On the other end of the line was a lovely lady from the Rachael Ray show asking if she had time to talk. All of a sudden she had all the time in the world! This lady could hear her fussy child in the background and said, “You must be busy… I’ll let you go….”
Panicking and knowing she couldn’t let that nice lady go anywhere, Stephanie grabbed a can of Pillsbury frosting and a spoon and let that preschooler go crazy with it in the dry bathtub while she took the call.
The call went well, and Stephanie was able to explain how she could be helpful to Rachel Ray’s audience. She flew out to New York City and was on the show!
That national TV appearance led to publishers contacting Stephanie regarding a cook book. A year later her first cook book came out, and it spent 6 weeks on the New York Times Bestseller List!
When you compare the best and worst-case scenarios, just putting yourself out there in the hopes of getting a few “best cases” seems entirely worth it!
How to Leverage the Press
Stephanie has used her gutsy approach many times to be featured on large websites and earn additional TV spots. Amazingly enough, she does it through cold emails!
Stephanie simply says, “I think your readers would benefit from this, and I’m happy to provide this if you give me a byline and a link back to my site.”
She’s written for magazines, had recipes featured on Good Morning America, which were then picked up by abc.com, which was then picked up by the Huffington Post! So one big, gutsy move, can beget another!
Stephanie encourages bloggers to take any gig that equals more exposure, even if that gig doesn’t pay. She says that beginning bloggers shouldn’t worry too much about trying to monetize their sites, but instead provide value, make as many connections as possible, and the money will follow.
If you’re not having any luck getting featured on larger websites, Stephanie suggests starting with your local newspaper. She tracked down the editor of her own local newspaper and said, “I’m a stay-at-home mom, and you should have a column for stay-at-home moms.” She jokingly included the fact that making sure the bon bons are frozen only takes up a small fraction of her day, so what else would she and the other stay-at-home moms do with their time?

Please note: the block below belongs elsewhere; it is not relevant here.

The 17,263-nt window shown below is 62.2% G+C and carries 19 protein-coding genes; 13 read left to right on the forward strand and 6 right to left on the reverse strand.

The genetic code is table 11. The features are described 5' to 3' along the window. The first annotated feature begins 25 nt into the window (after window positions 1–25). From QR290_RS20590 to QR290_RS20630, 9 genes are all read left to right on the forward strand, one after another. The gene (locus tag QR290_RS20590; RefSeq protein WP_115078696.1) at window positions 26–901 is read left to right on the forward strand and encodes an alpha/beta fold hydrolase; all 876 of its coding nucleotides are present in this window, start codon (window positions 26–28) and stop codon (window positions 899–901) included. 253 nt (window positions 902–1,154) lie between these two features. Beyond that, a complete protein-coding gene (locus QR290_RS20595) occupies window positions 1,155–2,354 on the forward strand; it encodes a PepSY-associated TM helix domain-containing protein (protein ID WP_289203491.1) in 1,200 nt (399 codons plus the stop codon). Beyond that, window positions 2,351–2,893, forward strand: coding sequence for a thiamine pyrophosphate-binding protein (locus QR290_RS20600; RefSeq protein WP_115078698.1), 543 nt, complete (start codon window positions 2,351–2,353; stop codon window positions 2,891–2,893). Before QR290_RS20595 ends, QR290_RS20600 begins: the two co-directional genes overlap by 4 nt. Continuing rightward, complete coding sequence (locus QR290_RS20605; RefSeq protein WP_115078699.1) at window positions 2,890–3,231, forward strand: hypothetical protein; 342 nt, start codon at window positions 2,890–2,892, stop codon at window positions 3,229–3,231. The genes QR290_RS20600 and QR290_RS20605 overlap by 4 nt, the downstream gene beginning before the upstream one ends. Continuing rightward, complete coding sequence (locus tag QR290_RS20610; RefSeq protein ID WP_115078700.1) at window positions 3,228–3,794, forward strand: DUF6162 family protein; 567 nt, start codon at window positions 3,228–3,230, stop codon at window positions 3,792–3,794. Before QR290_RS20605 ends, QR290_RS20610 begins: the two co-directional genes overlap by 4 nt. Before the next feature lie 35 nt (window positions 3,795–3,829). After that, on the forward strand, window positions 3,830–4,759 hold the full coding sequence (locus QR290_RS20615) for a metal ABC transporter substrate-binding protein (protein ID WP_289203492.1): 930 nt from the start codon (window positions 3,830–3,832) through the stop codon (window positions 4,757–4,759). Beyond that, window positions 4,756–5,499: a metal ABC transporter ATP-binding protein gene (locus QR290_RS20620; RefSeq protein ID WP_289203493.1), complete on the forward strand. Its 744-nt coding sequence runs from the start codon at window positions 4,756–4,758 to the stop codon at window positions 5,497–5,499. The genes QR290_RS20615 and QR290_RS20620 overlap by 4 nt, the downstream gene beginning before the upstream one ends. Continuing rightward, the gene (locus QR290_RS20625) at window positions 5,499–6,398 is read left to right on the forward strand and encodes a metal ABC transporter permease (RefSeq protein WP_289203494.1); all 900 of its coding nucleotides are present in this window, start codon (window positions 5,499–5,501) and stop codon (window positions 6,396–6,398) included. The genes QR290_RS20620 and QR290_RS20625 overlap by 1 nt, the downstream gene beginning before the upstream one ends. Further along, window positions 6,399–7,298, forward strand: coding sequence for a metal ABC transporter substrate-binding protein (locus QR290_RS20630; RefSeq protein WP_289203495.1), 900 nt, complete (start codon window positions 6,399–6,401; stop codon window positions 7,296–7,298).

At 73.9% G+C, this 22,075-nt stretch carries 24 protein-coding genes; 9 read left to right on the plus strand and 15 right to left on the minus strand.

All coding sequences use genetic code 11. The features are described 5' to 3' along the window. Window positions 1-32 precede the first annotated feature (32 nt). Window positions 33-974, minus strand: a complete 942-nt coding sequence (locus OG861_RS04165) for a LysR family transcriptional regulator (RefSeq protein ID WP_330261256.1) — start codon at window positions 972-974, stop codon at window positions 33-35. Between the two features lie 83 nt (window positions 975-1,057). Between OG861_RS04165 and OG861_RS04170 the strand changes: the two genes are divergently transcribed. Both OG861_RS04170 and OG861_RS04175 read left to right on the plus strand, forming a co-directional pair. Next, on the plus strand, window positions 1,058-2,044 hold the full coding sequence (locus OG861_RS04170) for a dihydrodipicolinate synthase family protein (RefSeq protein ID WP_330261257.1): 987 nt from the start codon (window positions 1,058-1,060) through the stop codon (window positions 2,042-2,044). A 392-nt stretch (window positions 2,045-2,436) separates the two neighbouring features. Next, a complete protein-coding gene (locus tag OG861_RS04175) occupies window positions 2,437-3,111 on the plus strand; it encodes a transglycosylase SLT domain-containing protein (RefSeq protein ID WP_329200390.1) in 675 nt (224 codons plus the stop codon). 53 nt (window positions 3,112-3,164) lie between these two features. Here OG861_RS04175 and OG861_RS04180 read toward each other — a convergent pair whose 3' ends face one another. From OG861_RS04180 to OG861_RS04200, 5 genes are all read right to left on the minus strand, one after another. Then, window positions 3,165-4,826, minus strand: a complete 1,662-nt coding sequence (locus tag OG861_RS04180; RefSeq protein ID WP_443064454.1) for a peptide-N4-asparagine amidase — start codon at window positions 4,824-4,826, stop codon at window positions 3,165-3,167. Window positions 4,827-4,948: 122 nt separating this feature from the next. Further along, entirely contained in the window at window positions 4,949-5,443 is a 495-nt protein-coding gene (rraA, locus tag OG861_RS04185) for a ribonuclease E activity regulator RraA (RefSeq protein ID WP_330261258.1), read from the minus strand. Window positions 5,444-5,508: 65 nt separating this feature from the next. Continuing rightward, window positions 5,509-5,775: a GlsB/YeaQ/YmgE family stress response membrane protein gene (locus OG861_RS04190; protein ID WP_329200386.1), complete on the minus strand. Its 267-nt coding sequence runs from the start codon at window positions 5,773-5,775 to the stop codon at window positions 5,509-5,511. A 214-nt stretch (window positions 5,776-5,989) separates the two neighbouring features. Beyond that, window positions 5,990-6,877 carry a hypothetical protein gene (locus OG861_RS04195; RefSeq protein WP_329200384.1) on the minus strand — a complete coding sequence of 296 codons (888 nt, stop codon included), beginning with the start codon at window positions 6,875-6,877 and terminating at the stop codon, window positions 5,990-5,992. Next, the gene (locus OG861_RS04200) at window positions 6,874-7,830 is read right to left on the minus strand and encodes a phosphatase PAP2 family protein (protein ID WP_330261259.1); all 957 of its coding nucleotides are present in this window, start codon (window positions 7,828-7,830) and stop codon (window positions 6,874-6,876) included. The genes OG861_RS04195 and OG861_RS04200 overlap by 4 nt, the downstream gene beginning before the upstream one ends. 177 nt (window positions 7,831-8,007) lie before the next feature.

The editor loved her email and offered her a column! It was unpaid, but it gave Stephanie experience and a credit to her name.
Another confession? Despite all of her success, Stephanie still gets ignored constantly! She says that’s ok too. Every ball does not have to get thrown back. Stephanie is on the lists for HARO, PRWire and RadioWire, so she often pitches herself 3-4 times per week. Often, she’ll never hear back, but she gets to hone her skills, learn how to write in a more concise way, and someetimes, it totally works!
The Down Side to Blogging
Stephanie shares that money for sidebar ads and banner ads simply isn’t there anymore. It can be disappointing when she’s getting new visitors to her site each month, but her ad revenue continues to plummet. Many bloggers have struggled with this trend over the past few years.
Stephanie recommends getting out of that hole by diversifying your income and traffic streams. Never count on one thing only. “Figure out what you’re good at and spin that into multiple streams of income.”
The Mommy Blogger Next Door
Stephanie realized that on a day-to-day basis, most people view her as just a mom. They don’t realize that she’s making a full-time salary while working at home in her pajamas. She wanted other moms to be aware of the fact that they can make money online, so she started The Mommy Blogger Next Door Series.